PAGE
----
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Unseasonably long dry spell leaves WA crops under threat, farmers under pressure

Frances Bell, Monday June 19, 2017 - 18:15 EST
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Amery Drage is still hoping for rain very soon, despite the dry start to winter. - ABC

WA farmers are running out of time to save their crops from an unseasonably long dry spell, with this week's forecast rain expected to bypass some of the state's worst-affected areas.

Northampton farmer Amery Drage said his canola crop was wilting but appeared to be hanging on.

"June's normally our wettest month, normally around 100 [millimetres], but so far we've had 2 [millimetres]," he said.

"We need a fairly decent rain soon just to stop everything stressing, because every day that's potential running away, and it's starting to get pretty late now.

"We're still fairly positive that the season could change."



Bureau of Meteorology senior forecaster James Ashley said isolated showers were expected in parts of the Wheatbelt on Wednesday and Thursday.

"But that will be fairly patchy so some places will probably miss out whereas others will see 10 millimetres or more," he said.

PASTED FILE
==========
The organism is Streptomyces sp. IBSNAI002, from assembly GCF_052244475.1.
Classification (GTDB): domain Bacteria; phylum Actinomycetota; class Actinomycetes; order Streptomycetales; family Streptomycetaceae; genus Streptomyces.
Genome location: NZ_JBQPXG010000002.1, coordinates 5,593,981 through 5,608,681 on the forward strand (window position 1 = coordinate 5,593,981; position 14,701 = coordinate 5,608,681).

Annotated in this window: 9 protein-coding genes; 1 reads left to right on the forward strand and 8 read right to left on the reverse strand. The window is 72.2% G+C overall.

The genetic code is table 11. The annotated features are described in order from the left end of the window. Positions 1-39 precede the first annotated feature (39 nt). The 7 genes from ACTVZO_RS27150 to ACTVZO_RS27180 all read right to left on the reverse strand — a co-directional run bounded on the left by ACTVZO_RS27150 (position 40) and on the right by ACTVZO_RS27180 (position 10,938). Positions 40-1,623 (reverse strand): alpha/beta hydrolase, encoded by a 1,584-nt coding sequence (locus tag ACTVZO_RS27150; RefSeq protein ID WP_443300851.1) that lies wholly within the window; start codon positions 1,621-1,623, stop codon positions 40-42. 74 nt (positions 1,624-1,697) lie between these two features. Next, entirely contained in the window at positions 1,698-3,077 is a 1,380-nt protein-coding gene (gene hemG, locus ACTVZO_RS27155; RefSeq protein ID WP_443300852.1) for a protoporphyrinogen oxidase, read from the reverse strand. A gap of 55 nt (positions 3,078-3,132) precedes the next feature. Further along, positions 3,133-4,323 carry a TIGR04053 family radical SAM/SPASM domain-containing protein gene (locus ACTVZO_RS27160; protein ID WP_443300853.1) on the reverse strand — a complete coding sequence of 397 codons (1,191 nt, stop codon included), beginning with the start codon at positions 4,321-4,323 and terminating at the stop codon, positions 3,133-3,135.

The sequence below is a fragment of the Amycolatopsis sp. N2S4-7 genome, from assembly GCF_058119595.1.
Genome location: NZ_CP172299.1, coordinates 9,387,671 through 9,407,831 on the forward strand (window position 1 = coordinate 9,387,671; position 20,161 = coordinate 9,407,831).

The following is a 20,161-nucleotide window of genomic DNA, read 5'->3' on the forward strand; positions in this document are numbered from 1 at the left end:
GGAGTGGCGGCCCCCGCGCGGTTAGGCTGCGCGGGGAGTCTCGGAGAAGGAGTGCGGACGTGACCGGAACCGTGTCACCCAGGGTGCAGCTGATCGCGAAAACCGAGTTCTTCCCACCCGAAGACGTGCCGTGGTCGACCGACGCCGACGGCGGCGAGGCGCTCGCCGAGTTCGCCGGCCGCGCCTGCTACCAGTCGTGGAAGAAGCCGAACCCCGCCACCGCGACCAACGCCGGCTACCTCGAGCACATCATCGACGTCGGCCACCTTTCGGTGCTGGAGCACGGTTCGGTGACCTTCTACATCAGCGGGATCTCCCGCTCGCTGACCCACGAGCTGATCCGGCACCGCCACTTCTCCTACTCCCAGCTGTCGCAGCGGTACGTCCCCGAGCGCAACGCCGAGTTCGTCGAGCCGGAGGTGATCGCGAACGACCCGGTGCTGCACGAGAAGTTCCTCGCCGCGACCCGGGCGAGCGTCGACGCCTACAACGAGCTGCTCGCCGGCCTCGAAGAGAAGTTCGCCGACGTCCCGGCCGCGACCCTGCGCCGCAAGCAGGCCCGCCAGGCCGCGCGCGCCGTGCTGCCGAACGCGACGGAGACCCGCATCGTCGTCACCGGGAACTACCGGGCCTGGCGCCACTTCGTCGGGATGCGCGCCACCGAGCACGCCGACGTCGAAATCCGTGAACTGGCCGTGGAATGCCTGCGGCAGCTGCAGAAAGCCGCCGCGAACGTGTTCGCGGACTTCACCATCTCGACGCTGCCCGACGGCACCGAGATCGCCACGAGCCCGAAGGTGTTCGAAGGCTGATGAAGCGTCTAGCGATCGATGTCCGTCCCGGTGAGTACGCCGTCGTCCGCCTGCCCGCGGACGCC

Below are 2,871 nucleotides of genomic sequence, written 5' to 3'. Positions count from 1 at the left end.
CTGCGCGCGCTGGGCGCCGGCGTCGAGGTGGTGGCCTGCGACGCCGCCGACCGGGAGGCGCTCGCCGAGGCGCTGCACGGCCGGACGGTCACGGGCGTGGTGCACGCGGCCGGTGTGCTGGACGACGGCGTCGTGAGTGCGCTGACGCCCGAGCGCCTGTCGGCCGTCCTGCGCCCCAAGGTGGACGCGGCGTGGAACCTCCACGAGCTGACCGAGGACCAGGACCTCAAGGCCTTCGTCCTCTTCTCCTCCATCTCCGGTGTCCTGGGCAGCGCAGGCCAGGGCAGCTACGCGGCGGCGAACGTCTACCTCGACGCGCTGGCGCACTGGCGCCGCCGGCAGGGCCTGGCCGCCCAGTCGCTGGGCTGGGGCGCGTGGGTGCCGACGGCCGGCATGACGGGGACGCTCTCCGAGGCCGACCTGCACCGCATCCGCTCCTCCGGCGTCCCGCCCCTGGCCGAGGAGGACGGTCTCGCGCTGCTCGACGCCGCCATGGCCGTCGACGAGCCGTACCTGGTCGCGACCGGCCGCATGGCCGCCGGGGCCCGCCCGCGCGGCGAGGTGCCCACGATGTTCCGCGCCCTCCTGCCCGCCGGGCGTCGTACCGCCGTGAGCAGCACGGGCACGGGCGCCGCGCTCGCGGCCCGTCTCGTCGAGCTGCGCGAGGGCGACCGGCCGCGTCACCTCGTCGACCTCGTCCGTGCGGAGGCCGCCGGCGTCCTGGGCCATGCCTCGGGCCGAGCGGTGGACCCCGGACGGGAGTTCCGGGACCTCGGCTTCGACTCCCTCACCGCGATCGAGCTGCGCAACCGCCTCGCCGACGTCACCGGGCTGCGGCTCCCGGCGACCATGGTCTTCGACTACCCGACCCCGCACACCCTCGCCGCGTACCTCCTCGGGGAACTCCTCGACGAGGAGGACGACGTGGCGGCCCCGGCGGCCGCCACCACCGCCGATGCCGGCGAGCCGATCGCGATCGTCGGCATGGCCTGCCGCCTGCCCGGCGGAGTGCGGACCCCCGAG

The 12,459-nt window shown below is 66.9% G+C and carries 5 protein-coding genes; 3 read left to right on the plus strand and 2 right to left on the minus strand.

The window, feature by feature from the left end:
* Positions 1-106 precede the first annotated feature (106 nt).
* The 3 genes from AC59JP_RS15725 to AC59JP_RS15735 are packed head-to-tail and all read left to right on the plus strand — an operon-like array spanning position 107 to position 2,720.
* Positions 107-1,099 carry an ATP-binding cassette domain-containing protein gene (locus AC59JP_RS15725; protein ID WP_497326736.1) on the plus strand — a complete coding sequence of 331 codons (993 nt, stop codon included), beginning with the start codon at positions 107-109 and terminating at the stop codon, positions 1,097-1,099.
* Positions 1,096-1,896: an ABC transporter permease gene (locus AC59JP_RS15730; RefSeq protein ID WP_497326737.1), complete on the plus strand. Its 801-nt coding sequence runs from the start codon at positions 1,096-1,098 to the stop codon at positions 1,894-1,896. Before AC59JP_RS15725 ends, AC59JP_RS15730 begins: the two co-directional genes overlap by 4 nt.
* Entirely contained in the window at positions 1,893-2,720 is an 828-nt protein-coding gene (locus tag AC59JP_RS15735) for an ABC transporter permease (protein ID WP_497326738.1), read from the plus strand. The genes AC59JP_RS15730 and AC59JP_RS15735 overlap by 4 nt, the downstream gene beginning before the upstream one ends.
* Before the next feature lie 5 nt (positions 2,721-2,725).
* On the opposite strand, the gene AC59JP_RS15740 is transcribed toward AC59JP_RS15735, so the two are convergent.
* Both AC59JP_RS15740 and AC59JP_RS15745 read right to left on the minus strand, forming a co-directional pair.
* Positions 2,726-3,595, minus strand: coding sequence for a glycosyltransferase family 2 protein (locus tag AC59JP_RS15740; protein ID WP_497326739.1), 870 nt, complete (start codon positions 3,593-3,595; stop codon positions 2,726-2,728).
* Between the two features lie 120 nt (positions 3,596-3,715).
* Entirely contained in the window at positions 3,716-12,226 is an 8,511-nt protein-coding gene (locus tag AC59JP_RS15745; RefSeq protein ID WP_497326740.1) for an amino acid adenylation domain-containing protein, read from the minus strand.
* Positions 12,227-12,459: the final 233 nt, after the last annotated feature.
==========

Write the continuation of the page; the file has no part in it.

WA Farmers Federation president Tony York said about 5,000 farming businesses were affected across the south west of the state, particularly in the north and north east of the region.

"You can probably confidently say that it's going to take $1 billion now of last year's crop," he said.



Mr York said this week's rain was unlikely to make much difference.

"It's not too late but the likelihood of having an average crop is dropping very rapidly at the moment as more days go by without rain," he said.

"There will be farmers that are starting to get anxious and starting to worry about how they're going to manage.

"But it has happened before and we need to remember ... that these experiences are not unique, it's part of farming and being dependent on the environment."

Whole community 'feels the pinch'

Mental health and support agencies are reporting an increase in contact from affected communities in recent weeks.

The Regional Men's Health Initiative, based in Northam, held five "community get-togethers" in dry areas of the Wheatbelt last week, with another three scheduled this week.

"People are saying to us 'we stopped spending money say a week ago or 10 days ago because we have to'," said executive officer Owen Catto.

"So the whole community feels the pinch in circumstances like we've got at the minute."



He said there were often clear signs when people were feeling the pressure from a tough season.

"Generally for us as blokes it's actually talking less, and just shutting down and stopping that being connected in community, so not playing bowls or not playing footy or not being involved," Mr Catto said.

"We just say to try and engage, and if we're concerned about our son or our brother, is to definitely ask three times, if you've got that gut feel."


- ABC

© ABC 2017

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